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Stomach Ache In The Mornings

by Clara Wynn
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Stomach Ache In The Mornings

Stomach Ache In The Mornings

Stomach Ache In The Mornings: MORNING STOMACH PAIN? It can happen to anyone at any time. But what if your morning stomach ache is more than just an uncomfortable feeling? What if you’re experiencing bloating, indigestion and other symptoms associated with digestive disorders such as irritable bowel syndrome (IBS), ulcers, acid reflux, and Crohn’s disease? Here are some clues to help determine the underlying cause of your discomfort.

STOMACH PAIN WITH BLOATING: If you feel bloated in addition to your usual stomachache, take note! You may have one of several conditions causing gastrointestinal distress. Bloated people often suffer from gastroesophageal reflux disease (GERD) — when stomach contents back up into the esophagus and inflame the mucous membranes lining the throat and chest. Also called heartburn, GERD causes frequent burning sensations behind the breastbone, usually after meals. This condition affects about 10 percent of adults. People who experience GERD on a regular basis should talk to their doctor about taking over-the-counter antacids or prescription medications to relieve the symptoms.

Another common cause of abdominal pain in bloat sufferers is hemorrhoids, which are swollen veins located near the rectum and anus that carry blood toward the lower colon. Often misdiagnosed, hemorrhoids occur in approximately half of all Americans. They cause painful itching or burning around the area, but they don’t always produce visible bleeding. Other symptoms include diarrhea and constipation, though not everyone experiences them all. Doctors typically diagnose hemorrhoids by examining stool samples for blood or looking at the tissue under a microscope. Aspirin has been shown to reduce hemorrhoid size, so ask your pharmacist about its use.

And finally, there’s lactose intolerance, a disorder where the body cannot digest milk sugars properly because of damaged small intestine walls. Although many people think of lactose as “milk sugar,” the lactose molecule itself isn’t harmful; rather, it triggers intestinal problems when undigested.

Lactose intolerance occurs most commonly among adult women, whose bodies produce less of an enzyme needed to break down lactose. Symptoms vary depending upon whether the patient suffers from primary (symptoms begin soon after drinking milk) or secondary lactose intolerance. Primary lactose intolerance causes bloating, gas, cramps, and diarrhea. Secondary lactose intolerance leads to flatulence, nausea, vomiting, and other symptoms. For those affected by this condition, dairy products and even foods containing milk protein can trigger severe reactions.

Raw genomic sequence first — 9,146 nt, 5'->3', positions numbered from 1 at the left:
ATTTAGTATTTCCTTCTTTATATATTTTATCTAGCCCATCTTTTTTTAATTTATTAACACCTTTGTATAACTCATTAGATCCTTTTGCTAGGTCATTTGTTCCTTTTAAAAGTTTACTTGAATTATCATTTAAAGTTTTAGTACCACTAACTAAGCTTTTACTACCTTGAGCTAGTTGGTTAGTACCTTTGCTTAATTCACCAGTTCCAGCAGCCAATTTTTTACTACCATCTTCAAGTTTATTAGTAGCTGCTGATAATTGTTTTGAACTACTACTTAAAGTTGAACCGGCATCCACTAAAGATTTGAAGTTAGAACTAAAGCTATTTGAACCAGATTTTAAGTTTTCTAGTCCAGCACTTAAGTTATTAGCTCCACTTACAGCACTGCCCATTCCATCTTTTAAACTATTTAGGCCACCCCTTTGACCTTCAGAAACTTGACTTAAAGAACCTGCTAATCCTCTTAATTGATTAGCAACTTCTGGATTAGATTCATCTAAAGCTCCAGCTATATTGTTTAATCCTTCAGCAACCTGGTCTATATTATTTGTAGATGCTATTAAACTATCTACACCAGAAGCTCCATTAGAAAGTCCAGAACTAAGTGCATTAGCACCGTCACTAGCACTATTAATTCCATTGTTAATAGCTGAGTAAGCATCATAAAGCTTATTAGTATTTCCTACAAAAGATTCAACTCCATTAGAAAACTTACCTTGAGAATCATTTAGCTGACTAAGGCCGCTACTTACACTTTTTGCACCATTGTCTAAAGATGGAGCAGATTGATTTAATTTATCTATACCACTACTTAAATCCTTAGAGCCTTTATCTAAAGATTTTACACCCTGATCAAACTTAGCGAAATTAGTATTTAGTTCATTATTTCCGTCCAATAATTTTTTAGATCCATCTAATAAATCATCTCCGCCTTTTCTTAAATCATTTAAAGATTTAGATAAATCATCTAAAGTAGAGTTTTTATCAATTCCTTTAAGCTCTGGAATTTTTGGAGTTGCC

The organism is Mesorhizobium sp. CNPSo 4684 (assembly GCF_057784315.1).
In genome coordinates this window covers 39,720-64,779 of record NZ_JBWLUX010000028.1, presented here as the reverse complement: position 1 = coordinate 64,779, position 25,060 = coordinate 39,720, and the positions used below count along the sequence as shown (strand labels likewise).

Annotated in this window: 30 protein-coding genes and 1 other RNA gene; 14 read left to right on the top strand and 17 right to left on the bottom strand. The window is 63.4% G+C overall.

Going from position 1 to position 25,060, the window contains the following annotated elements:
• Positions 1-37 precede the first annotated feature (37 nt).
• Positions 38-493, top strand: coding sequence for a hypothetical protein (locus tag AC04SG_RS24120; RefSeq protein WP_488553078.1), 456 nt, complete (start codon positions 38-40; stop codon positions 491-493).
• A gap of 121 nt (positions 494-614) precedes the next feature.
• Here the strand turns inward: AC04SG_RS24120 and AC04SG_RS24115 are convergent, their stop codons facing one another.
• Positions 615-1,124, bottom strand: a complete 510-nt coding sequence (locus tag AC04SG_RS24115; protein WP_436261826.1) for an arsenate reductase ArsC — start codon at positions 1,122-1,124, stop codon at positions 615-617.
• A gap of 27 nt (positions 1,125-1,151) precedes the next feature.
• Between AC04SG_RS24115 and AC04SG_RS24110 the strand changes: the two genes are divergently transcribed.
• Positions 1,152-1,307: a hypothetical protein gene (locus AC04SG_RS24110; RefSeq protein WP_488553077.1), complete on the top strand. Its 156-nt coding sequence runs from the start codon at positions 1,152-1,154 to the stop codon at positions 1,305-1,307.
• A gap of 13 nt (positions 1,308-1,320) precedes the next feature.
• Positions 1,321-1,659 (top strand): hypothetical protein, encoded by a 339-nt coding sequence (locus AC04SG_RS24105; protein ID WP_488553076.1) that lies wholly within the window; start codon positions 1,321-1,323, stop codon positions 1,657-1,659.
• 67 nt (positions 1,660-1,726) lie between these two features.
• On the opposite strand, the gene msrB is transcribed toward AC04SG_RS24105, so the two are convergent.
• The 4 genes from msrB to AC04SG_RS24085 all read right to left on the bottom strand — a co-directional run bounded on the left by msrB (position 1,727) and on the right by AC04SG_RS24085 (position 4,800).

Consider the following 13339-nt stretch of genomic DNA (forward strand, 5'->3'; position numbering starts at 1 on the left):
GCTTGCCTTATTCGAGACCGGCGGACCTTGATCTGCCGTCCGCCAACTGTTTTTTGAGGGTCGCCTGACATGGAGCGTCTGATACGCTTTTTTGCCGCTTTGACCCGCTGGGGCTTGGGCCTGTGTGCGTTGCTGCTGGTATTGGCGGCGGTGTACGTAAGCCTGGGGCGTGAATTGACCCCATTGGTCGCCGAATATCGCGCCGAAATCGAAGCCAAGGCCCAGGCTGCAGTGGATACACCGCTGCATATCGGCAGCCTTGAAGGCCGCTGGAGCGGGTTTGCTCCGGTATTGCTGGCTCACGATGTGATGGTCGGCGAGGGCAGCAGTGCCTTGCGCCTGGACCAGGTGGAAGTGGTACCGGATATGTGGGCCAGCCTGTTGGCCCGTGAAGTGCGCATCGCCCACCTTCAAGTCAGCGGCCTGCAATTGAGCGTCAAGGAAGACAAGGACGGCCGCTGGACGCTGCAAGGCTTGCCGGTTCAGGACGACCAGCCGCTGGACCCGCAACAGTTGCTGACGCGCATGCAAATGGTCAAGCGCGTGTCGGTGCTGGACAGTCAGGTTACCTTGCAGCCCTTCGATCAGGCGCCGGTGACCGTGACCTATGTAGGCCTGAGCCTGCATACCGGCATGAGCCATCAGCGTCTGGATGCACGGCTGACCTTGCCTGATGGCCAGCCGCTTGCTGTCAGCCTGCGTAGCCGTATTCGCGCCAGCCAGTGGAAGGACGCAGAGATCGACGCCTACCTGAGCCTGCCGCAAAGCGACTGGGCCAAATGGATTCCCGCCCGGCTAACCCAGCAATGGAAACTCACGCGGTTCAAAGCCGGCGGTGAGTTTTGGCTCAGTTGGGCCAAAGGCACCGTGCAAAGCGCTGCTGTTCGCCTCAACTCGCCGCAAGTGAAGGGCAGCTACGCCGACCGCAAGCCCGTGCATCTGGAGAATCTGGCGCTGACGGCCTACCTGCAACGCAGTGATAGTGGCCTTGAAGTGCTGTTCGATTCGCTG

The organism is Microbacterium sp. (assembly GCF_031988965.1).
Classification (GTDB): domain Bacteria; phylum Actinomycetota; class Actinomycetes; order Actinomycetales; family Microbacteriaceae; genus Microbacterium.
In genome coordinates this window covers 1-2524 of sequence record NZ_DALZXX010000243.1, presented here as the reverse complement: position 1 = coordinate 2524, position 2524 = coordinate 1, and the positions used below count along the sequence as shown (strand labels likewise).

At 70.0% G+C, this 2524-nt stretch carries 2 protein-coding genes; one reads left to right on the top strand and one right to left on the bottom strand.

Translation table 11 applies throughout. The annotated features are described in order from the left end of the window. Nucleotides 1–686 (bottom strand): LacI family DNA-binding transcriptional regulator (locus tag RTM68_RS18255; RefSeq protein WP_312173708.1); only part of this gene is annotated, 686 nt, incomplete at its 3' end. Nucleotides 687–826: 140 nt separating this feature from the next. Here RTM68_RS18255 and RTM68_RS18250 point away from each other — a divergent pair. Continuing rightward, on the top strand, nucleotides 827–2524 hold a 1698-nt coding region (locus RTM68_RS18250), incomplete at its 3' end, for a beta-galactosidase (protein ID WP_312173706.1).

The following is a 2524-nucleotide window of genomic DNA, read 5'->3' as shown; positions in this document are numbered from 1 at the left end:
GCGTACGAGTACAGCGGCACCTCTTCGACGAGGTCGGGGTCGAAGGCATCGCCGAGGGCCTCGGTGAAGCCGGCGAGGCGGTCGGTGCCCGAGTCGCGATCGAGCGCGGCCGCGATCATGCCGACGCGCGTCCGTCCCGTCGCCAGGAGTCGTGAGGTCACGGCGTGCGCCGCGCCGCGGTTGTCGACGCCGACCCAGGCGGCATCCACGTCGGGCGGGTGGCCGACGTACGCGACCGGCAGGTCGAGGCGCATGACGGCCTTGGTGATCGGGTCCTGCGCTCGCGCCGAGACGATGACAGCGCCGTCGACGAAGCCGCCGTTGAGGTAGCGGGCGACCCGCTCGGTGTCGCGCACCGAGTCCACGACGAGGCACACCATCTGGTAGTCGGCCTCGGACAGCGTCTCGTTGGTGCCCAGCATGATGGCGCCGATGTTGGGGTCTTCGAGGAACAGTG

The good news is that lactose intolerance — like other types of food allergies — can generally be overcome by adjusting your eating habits. Avoiding certain foods and replacing them with healthier options is key to avoiding the negative effects of lactose intolerance. For example, replace sour cream and cheese sauces with low fat spreads, yogurt, and lean cuts of meat. These changes won’t solve the problem entirely, however, since these foods contain carbohydrates that the body must process before being absorbed. To avoid further complications from lactose intolerance, consult a nutritionist or physician.

In addition to bloating, people suffering from inflammatory diseases such as arthritis also frequently complain of morning stomachaches. Inflammation occurs naturally in response to injury, infection, or foreign substances entering the bloodstream. However, chronic inflammation becomes problematic when it lasts longer than necessary. Certain autoimmune diseases such as rheumatoid arthritis cause long-term inflammation, leading to joint destruction. Similarly, gastritis — a type of inflammation affecting the stomach — can lead to ulcer formation. Ulcers form whenever the normally protective mucosal layer covering the inner linings of the stomach wall is compromised.